Search results for "treasure"
South Llano River State Park, a Treasured Hill Country Haven, is Getting a New Headquarters and Bridge
South Llano River State Park, a former goat and sheep ranch that’s now a beloved outdoors playground on the edge of the Texas Hill Country, is getting a new headquarters building, new low-water crossing bridge, and an amphitheater.
Take an Expert-Guided Tour of Galveston Architectural Treasures (Minus the Walking) During the Online Historic Homes Tour
For more than 80 years, the William and Mary Margaret Moody III House has been hiding in plain sight on Galveston’s Avenue T—a surprise considering the 1938 home fills almost an entire block in a city known for its obsession with historical architecture.
Drive west along Farm-to-Market Road 170 from the border town of Presidio, leaving all convenience stores and gas stations behind, and you’ll travel two slim lanes of humped, serpentine blacktop, its edges collapsing like desert crust. The road’s convolutions mirror the Rio Grande to the left but after just a few miles, the river’s water diminishes, occasionally disappearing altogether. In its place, dense mesquite thickets and catclaw thrive along its dry bed, a thorny border wall of its own making.
Instagram kindles wanderlust for millions around the globe, but it’s also increasingly denounced for spurring a bevy of bad behaviors in parks and natural environments.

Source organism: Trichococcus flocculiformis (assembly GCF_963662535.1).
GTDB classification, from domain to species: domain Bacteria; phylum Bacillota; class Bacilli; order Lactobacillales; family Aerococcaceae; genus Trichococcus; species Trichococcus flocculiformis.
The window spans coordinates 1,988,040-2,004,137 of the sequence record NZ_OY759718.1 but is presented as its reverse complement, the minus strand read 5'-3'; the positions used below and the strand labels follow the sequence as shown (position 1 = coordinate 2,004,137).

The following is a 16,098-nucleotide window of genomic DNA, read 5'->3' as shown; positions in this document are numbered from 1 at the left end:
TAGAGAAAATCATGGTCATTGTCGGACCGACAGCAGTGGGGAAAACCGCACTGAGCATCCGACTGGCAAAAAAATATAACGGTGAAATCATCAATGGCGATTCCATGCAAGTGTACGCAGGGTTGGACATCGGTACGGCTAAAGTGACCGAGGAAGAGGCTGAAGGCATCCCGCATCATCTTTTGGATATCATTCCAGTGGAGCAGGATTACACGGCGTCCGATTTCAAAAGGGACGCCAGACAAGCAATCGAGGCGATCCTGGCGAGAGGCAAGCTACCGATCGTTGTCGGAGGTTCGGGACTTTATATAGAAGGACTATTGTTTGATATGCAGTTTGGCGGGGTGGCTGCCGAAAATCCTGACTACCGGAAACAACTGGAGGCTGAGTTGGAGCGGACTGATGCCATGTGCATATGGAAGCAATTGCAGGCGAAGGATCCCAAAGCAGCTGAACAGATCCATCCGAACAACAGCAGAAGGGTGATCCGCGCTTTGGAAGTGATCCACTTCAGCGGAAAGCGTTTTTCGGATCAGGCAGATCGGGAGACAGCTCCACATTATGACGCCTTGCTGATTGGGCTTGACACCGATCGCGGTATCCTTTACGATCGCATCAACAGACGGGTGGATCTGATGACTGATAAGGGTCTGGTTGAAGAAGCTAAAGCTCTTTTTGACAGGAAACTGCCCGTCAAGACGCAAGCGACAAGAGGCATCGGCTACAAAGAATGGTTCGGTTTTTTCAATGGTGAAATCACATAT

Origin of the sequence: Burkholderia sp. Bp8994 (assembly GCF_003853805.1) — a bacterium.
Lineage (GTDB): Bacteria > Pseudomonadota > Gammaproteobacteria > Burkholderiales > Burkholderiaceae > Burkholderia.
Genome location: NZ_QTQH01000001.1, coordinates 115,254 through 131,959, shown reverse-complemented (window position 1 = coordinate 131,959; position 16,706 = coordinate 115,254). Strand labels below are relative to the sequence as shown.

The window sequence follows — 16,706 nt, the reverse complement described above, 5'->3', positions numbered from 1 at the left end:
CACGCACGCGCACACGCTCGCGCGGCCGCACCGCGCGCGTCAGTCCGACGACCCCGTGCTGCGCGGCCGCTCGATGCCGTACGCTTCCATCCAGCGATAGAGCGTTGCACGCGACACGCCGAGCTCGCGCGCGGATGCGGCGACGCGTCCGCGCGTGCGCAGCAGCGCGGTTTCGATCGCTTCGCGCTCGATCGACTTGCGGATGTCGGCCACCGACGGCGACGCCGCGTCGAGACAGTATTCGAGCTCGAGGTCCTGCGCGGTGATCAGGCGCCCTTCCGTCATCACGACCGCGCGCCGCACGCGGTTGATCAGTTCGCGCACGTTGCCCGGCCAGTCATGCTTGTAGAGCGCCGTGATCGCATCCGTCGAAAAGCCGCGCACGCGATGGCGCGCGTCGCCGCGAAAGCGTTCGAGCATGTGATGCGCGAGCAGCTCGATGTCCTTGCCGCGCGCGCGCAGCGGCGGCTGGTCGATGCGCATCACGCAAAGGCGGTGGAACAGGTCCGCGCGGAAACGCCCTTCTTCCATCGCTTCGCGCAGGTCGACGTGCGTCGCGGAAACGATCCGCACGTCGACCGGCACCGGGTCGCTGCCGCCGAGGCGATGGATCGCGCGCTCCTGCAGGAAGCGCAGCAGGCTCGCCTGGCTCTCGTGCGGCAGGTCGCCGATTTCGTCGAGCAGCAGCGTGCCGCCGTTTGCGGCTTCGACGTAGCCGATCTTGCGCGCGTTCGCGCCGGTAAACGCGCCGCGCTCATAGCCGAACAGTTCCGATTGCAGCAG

Small quantities of a seaweed called sargassum wash ashore all year long. But every few years, beginning in April, the sargassum arrives en masse—a deluge of amber-colored stems, leaves, and tiny gas bladders that help the plants stay afloat (and pop when squeezed). This relatively unpredictable event seems to occur after huge blooms of sargassum in the Atlantic Ocean, some 2,000 or more miles away. While piles of sargassum might hinder swimming and sunbathing, they also provide opportunities for families and other beachcombers to find seahorses, strange shrimp, and other tiny creatures that hopped a ride to Texas.
Since its beginning in 1968 as the Texas Exhibits Hall for San Antonio’s HemisFair, the Institute of Texan Cultures has showcased the artifacts, photographs, and stories of diverse groups reflected in the state’s heritage, from Paleoindians to Polish-Americans.
Nearly 90 years ago, an advertisement ran in the Austin American-Statesman for a commemorative coin that would help fund the construction of a new museum to house the state’s great historic treasures.